Mark Z. Danielewski’s House of Leaves is full of evils: monsters, spaces that defy physics, paranoia, murder, suicide, addiction; but a theme that goes curiously unexplored in academic discussions regarding the beast of a novel is the inclusion of sexual violence.
What is even curiouser is that most of the examples of sexual violence are surrounded by discrepancies over whether or not they actually happened. For example: Johnny’s mother Pelafina attests that the staff of her mental health hospital are raping her; Karen Green’s estranged sister says that they both were raped by their step dad and put down a well; Johnny’s lover reveals that she was raped, but then takes it back and is angry that she said anything.
The most interesting examples, I think, are the ones that Johnny gives by ascribing false stories to the women of his friend Lude’s sexual conquests. Why this transition from lightheartedly and superficially toying with sex and romance, to viewing it as something possibly dark, disturbing, and wrong? Why are these anecdotes included, and how does it affect our psychological understanding of the characters, storyline, and house itself, if it should affect it at all?
On the most superficial level, it seems to be a parallel to the house. Our homes and our sexual experiences are supposed to be comforting, enjoyable, and generally positive. When these expectations are violated and transformed into something invasive, dark, wrong, and negative, it seems especially heinous and disturbs us at a deeper level.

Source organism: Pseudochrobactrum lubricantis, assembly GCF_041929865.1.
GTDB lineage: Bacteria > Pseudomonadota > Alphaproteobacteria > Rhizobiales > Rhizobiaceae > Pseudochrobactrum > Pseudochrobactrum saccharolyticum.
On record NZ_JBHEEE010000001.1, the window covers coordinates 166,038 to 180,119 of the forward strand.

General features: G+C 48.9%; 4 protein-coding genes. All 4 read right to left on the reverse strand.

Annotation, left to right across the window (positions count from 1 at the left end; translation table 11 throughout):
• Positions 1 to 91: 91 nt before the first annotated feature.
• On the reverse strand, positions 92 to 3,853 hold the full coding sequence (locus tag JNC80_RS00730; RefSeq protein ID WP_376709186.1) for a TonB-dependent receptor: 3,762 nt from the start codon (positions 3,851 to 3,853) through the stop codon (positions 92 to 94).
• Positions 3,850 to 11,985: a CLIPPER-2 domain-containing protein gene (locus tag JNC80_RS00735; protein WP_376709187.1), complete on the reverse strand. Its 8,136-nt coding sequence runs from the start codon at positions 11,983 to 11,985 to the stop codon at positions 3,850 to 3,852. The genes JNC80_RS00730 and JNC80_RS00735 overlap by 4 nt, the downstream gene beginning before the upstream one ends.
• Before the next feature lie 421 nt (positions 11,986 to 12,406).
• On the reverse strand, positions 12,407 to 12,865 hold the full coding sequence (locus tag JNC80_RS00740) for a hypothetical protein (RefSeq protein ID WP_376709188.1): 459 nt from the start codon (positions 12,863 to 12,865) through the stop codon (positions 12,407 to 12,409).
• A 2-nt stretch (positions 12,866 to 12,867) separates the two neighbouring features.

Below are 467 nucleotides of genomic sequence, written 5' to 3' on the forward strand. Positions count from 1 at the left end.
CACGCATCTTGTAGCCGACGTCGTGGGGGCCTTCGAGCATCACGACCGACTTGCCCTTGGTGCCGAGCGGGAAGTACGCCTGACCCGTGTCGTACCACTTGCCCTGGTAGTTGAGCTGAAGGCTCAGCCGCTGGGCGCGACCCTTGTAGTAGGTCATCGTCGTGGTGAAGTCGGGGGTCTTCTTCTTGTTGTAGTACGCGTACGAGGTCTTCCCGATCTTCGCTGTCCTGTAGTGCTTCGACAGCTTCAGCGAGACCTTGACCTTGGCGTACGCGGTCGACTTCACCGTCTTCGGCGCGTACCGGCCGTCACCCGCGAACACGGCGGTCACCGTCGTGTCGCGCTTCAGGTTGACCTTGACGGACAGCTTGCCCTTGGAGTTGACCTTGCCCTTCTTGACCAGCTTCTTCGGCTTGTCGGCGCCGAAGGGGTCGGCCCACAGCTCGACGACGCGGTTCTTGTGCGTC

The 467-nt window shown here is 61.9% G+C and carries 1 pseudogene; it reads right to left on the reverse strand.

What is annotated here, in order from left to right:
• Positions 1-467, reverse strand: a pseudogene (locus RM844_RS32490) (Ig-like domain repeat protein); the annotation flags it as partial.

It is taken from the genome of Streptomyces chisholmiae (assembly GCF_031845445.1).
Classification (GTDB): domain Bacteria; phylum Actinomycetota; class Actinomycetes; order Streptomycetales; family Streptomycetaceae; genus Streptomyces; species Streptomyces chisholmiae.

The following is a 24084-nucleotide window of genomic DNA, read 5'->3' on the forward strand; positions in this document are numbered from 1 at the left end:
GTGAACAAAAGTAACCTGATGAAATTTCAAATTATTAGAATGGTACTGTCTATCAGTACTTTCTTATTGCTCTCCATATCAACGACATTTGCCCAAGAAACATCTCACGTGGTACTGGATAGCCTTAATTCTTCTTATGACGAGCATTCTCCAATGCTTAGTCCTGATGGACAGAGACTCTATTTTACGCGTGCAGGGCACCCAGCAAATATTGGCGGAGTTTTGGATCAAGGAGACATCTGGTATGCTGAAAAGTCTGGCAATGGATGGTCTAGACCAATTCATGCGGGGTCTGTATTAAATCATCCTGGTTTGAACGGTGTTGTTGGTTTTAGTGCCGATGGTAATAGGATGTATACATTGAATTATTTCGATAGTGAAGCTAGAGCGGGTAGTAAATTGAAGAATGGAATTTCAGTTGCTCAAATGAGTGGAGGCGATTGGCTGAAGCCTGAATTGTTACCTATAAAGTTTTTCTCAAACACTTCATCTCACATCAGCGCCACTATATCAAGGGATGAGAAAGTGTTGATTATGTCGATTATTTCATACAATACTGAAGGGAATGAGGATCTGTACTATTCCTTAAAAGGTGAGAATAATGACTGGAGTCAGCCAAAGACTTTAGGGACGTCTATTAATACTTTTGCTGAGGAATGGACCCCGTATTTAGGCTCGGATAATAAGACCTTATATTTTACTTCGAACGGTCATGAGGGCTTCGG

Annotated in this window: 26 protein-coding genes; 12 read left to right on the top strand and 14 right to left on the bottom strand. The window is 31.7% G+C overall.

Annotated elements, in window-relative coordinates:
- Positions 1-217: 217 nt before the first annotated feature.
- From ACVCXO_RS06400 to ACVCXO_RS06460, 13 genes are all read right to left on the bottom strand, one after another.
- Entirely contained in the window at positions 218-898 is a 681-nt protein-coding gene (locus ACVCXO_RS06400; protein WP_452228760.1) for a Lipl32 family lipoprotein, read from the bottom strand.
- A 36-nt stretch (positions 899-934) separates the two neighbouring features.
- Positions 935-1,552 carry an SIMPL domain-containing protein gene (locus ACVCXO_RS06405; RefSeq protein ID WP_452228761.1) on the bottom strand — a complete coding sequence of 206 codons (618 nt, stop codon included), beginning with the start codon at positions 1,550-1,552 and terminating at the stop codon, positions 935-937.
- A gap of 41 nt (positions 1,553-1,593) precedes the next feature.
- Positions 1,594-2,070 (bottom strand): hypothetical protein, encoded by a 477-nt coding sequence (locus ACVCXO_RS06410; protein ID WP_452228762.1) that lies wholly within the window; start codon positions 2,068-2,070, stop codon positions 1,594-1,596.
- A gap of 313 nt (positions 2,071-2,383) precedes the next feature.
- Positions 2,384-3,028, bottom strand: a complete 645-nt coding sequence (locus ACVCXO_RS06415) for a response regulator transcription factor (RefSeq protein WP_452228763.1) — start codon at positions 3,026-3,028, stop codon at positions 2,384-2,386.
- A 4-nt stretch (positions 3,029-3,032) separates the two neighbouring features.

The references to rape and other forms of sexual violence also accentuate the theme of repression in the novel, and the way the house feeds on the deep psyche of the people inside it. Freud’s theories regarding repression come into play here: Sexual violence in House of Leaves is perhaps the most poignant example of repression and resulting conditions, such has post traumatic stress disorder. Karen never even enters the labyrinth until the end–as a last resort to save Will–due to her intense claustrophobia, undoubtedly a result of being put down a well after being raped by her stepdad (if that really happened).
The labyrinths of the house are even described as a “spatial rape,” so it’s confusing to me that such a glaring aspect of the novel has been so thoroughly ignored.The most reasonable explanation I have is that it’s socially unacceptable to discuss uncomfortable sexual experiences and their effects on victims, so critics have easily ignored its inclusion in House of Leaves when there is such a ridiculous amount of other interesting themes and conundrums to discuss. It’s fairly easy to get around: Freud talks about repression? Let’s talk about Johnny! Karen has claustrophobia? Well at least she overcomes it! Johnny makes up stories for Lude’s partners? He’s crazy!
The fact is, though, that this is a hugely interesting aspect of the novel, and we shouldn’t ignore it. The references to sexual violence should be enhancing our understanding of the novel and the characters, because it’s the most disgusting, influential, and (arguably) important evil in the novel.